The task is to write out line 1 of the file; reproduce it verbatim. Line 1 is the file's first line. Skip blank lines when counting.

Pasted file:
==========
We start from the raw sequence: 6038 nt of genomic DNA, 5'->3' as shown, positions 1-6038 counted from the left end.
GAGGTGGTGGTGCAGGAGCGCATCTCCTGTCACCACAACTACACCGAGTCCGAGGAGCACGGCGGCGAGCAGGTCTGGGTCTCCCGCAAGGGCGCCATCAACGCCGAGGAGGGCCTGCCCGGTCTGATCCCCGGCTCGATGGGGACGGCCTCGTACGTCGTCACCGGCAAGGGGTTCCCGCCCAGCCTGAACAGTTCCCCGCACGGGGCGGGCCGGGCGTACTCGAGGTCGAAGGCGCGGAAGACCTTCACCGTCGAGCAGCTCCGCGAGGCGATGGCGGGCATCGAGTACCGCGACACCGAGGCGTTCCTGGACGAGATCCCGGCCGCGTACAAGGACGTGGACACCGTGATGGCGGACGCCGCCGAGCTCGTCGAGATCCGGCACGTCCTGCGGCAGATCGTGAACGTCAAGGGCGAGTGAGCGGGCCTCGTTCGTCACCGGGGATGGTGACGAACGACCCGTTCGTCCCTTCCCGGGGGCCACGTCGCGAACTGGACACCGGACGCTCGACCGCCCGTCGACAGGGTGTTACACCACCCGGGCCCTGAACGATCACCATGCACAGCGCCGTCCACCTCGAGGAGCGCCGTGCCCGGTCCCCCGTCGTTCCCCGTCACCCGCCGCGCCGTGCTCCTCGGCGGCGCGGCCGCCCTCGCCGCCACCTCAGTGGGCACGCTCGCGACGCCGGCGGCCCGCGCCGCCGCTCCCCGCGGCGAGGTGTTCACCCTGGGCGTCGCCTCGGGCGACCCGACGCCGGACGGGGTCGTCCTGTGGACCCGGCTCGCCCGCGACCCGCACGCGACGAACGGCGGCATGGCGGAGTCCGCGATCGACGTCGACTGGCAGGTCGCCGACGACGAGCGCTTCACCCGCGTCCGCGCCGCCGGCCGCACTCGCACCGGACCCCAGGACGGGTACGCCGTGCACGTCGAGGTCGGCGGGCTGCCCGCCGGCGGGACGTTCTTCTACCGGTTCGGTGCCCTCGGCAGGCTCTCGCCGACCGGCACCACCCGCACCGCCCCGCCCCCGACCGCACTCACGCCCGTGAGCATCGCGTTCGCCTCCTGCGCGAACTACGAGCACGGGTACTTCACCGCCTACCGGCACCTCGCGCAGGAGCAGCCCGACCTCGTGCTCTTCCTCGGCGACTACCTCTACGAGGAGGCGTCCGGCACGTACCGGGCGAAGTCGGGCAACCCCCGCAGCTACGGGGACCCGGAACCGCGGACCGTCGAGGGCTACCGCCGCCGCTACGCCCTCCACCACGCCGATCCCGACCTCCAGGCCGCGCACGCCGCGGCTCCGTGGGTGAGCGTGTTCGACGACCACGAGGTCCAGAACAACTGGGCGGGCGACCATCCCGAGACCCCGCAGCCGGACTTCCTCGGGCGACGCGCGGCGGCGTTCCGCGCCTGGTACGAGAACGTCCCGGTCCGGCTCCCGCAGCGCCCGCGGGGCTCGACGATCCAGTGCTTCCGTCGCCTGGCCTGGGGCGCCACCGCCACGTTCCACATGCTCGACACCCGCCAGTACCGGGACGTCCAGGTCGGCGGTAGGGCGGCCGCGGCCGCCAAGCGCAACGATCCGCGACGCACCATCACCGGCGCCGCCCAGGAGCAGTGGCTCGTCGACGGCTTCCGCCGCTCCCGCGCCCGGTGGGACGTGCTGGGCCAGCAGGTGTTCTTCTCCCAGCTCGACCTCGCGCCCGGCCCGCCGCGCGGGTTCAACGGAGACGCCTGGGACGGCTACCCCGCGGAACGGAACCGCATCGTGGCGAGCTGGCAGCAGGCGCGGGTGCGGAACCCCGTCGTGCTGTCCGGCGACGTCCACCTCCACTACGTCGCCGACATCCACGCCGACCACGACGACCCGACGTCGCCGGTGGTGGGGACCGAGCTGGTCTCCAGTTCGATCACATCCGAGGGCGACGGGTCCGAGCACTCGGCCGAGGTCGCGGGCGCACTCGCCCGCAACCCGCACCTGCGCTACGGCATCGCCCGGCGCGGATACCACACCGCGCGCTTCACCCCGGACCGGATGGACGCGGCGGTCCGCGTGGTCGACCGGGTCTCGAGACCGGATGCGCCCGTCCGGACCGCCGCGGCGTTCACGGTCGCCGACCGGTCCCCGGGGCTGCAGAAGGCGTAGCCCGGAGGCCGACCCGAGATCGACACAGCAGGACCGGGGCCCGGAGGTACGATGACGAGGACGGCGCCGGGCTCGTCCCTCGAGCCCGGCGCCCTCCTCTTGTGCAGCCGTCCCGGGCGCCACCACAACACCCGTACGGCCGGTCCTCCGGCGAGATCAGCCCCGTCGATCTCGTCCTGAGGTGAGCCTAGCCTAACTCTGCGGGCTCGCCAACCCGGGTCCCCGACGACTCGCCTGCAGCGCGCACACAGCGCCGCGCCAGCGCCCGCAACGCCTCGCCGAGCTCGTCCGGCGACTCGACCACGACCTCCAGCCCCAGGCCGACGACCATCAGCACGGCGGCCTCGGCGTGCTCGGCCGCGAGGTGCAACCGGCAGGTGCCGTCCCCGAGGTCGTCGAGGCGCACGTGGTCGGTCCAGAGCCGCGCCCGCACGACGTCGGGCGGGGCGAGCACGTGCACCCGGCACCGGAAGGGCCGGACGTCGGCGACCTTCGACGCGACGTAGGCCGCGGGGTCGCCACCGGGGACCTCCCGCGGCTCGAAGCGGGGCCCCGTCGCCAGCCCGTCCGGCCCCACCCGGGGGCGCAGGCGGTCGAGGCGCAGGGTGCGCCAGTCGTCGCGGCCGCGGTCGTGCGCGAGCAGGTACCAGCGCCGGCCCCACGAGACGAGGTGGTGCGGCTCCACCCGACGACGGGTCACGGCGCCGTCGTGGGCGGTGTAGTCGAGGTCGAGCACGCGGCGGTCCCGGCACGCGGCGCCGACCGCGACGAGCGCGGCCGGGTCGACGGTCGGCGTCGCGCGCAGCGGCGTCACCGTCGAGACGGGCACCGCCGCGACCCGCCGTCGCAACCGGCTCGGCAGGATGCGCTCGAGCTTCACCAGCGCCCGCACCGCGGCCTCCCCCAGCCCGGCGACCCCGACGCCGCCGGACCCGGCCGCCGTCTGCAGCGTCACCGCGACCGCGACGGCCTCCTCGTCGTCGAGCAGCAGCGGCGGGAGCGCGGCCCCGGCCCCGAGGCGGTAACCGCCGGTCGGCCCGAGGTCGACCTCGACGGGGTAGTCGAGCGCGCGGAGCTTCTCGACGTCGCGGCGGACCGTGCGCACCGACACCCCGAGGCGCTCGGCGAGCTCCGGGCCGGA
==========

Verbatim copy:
We start from the raw sequence: 6038 nt of genomic DNA, 5'->3' as shown, positions 1-6038 counted from the left end.